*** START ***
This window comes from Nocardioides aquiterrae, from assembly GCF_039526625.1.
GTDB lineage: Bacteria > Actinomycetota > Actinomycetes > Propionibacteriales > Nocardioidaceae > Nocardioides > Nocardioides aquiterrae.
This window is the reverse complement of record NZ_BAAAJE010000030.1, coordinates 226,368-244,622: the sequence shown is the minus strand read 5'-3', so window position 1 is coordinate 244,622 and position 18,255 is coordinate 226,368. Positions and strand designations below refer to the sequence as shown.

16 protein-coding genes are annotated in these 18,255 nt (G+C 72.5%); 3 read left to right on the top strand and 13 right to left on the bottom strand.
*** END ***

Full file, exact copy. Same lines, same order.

This window comes from Nocardioides aquiterrae, from assembly GCF_039526625.1.
GTDB lineage: Bacteria > Actinomycetota > Actinomycetes > Propionibacteriales > Nocardioidaceae > Nocardioides > Nocardioides aquiterrae.
This window is the reverse complement of record NZ_BAAAJE010000030.1, coordinates 226,368-244,622: the sequence shown is the minus strand read 5'-3', so window position 1 is coordinate 244,622 and position 18,255 is coordinate 226,368. Positions and strand designations below refer to the sequence as shown.

16 protein-coding genes are annotated in these 18,255 nt (G+C 72.5%); 3 read left to right on the top strand and 13 right to left on the bottom strand.